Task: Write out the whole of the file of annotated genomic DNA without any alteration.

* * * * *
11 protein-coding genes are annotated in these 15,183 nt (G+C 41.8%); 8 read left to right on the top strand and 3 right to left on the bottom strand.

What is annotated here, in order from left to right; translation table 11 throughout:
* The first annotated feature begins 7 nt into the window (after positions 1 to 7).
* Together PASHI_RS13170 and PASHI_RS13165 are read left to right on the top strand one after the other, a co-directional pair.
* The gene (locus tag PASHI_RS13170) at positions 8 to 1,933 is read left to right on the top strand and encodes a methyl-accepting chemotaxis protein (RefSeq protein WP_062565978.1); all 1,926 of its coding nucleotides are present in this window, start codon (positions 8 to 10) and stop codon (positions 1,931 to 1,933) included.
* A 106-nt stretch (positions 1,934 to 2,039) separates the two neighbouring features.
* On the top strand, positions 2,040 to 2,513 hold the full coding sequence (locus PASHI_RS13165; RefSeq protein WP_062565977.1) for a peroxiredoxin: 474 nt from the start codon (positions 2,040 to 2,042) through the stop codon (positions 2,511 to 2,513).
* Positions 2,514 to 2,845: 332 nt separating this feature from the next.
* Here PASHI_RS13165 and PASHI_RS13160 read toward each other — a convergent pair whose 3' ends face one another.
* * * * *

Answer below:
11 protein-coding genes are annotated in these 15,183 nt (G+C 41.8%); 8 read left to right on the top strand and 3 right to left on the bottom strand.

What is annotated here, in order from left to right; translation table 11 throughout:
* The first annotated feature begins 7 nt into the window (after positions 1 to 7).
* Together PASHI_RS13170 and PASHI_RS13165 are read left to right on the top strand one after the other, a co-directional pair.
* The gene (locus tag PASHI_RS13170) at positions 8 to 1,933 is read left to right on the top strand and encodes a methyl-accepting chemotaxis protein (RefSeq protein WP_062565978.1); all 1,926 of its coding nucleotides are present in this window, start codon (positions 8 to 10) and stop codon (positions 1,931 to 1,933) included.
* A 106-nt stretch (positions 1,934 to 2,039) separates the two neighbouring features.
* On the top strand, positions 2,040 to 2,513 hold the full coding sequence (locus PASHI_RS13165; RefSeq protein WP_062565977.1) for a peroxiredoxin: 474 nt from the start codon (positions 2,040 to 2,042) through the stop codon (positions 2,511 to 2,513).
* Positions 2,514 to 2,845: 332 nt separating this feature from the next.
* Here PASHI_RS13165 and PASHI_RS13160 read toward each other — a convergent pair whose 3' ends face one another.